Linebackers under scrutiny in OSU opener

COLUMBUS, Ohio -- No matter how much confidence Urban Meyer has expressed in the personnel and his coaching staff, there's obviously still one area that has his attention and perhaps leaves some reason for concern.

Even his only holdover at linebacker isn't so sure of what exactly Ohio State has in the middle of the defense just a few days out from the season opener.

Ryan Shazier is certainly a sturdy cornerstone to begin a rebuilding project for any defense, and the junior linebacker has had nothing but positive reviews for the two new starters breaking into the lineup with him on Saturday at home against Buffalo. But just like his coach, that doesn't mean there isn't some uncertainty for a unit that will be under intense scrutiny.

"I feel like the biggest concern right now is we have a lot of inexperience in the front seven and a lot of young guys," Shazier said. "So when you’ve got a lot of guys who haven’t played together, it’s kind of a struggle.

"I have to try to get [the linebackers] right. Everything else, I feel like the defensive line is doing a great job, the secondary is doing a great job, I’ve just got to get the linebackers right. We really aren’t right now, but I just have to get everybody ready for this first game."

Shazier isn't going to be held directly responsible for what Curtis Grant does in the middle or Joshua Perry does at strongside linebacker, but he has put the pressure on himself to get them up to speed as a thin group of linebackers tries to get back to the traditionally high standard the Buckeyes hold for the unit.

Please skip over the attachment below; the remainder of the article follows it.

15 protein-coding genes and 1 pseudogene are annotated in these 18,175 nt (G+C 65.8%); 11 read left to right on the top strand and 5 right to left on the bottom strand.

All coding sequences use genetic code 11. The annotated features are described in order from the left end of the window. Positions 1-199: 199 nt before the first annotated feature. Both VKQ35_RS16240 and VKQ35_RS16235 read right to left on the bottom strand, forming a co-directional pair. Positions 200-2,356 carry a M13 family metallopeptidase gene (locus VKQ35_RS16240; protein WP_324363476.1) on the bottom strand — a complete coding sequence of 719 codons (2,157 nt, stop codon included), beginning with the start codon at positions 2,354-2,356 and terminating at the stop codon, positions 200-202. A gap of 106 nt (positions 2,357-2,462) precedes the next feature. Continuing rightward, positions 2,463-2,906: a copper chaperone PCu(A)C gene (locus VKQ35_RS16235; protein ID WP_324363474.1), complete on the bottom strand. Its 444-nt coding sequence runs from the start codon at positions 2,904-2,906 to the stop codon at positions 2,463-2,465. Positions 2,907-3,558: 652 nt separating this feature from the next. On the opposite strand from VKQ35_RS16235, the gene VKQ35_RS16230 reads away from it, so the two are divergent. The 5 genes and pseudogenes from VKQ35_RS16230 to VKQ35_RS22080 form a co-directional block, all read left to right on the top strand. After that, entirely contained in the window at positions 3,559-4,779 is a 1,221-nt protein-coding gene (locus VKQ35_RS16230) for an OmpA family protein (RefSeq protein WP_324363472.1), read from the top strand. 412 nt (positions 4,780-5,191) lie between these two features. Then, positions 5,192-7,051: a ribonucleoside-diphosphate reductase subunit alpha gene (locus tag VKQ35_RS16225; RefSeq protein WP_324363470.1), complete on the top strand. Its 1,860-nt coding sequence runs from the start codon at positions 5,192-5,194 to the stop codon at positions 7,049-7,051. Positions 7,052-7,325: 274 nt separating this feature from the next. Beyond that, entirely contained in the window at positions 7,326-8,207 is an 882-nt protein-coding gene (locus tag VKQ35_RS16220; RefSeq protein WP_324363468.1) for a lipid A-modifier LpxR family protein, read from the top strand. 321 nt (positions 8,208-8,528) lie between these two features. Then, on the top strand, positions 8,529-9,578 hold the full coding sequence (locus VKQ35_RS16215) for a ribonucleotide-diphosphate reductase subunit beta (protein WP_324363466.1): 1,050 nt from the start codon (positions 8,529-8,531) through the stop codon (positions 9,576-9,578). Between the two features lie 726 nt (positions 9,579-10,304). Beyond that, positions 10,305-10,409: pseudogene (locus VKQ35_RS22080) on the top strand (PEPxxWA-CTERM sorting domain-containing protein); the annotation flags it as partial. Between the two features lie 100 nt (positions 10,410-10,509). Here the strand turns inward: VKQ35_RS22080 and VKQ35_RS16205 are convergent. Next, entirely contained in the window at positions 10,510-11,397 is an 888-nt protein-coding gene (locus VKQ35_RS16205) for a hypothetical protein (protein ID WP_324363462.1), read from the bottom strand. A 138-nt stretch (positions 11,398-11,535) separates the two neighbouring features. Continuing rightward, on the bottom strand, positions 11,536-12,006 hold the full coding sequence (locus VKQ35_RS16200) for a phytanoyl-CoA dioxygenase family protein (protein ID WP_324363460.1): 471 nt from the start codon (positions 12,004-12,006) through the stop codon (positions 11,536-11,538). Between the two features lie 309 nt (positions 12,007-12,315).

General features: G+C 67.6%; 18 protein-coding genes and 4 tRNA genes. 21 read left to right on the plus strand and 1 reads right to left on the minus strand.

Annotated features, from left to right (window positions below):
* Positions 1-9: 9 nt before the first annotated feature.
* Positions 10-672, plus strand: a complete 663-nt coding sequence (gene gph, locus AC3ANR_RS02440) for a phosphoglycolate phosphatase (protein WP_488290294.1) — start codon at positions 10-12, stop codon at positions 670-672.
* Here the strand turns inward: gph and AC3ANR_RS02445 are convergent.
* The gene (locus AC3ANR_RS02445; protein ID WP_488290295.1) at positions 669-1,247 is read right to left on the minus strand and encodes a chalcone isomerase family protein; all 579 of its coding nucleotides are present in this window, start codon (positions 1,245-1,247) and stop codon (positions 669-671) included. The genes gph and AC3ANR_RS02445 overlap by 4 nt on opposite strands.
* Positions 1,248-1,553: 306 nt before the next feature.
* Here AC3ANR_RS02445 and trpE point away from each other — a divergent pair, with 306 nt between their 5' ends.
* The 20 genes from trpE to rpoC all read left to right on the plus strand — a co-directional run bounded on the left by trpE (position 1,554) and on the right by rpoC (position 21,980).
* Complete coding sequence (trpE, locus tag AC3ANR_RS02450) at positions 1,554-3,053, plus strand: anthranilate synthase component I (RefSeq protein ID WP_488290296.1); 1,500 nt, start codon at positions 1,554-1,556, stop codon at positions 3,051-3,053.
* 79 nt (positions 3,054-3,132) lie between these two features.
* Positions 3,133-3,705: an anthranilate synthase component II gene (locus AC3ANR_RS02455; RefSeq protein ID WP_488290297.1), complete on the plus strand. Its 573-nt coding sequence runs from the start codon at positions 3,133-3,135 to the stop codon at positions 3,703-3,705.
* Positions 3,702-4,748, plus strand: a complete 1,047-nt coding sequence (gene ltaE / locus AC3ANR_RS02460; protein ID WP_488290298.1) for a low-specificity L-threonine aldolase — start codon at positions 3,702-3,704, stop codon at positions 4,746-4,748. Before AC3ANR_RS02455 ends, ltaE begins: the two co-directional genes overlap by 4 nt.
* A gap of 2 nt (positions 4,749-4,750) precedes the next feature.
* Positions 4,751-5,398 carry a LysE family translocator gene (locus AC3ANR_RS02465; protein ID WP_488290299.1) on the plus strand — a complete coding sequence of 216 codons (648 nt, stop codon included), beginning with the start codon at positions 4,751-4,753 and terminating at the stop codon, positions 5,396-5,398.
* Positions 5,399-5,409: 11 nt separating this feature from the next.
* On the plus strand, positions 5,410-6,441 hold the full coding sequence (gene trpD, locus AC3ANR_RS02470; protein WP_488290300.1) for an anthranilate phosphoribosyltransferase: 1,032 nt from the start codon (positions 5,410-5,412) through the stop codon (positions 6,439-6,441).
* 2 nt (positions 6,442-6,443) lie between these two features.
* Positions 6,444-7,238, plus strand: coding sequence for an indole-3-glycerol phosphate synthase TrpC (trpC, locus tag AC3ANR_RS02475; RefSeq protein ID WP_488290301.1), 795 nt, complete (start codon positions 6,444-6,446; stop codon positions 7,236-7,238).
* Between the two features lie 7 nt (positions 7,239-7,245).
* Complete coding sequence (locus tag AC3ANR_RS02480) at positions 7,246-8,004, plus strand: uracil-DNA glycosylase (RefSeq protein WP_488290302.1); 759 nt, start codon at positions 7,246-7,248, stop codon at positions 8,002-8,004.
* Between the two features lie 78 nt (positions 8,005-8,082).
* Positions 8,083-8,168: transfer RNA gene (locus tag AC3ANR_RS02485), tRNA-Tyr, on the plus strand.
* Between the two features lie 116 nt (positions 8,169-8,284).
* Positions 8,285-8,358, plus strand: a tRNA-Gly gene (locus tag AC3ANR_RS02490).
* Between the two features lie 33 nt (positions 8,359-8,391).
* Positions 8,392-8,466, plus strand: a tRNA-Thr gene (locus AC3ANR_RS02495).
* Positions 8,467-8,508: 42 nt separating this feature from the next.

The depth chart released by the program on Tuesday offered only another reminder of the lack of experience among the Buckeyes expected to contribute this fall. There's a true freshman in Trey Johnson listed behind Shazier. Another true freshman in Mike Mitchell is bracketed with walk-on Joe Burger in support of Grant. And sophomore Camren Williams, who was largely limited to a role on special teams last year, is listed after Perry.

With Shazier the only real known quantity of the bunch, the veteran has at times been overly stressed about setting the tone and leading that group, pressing to do too much on his own and maybe even stressing himself out ahead of the opener. And while Meyer has made it clear that development at linebacker is of critical importance early in the season, lately he has been making sure to deliver another message: Shazier doesn't have to do it all on his own.

"I have seen a guy that was pressing ... and he feels the void of what was there last year," Meyer said. "The last week, he's been Ryan Shazier again, not worrying and just playing. His actions will take care of it. Just lead by example and know when the time is right to be a vocal leader.

"He was certainly feeling pressure about it, and we've had a couple conversations about it."

The Buckeyes should have much more to discuss after the weekend when they finally get some game film to break down. They already know what to expect from an unburdened Shazier, but the guys next to him have something to prove -- both to a veteran teammate and the head coach.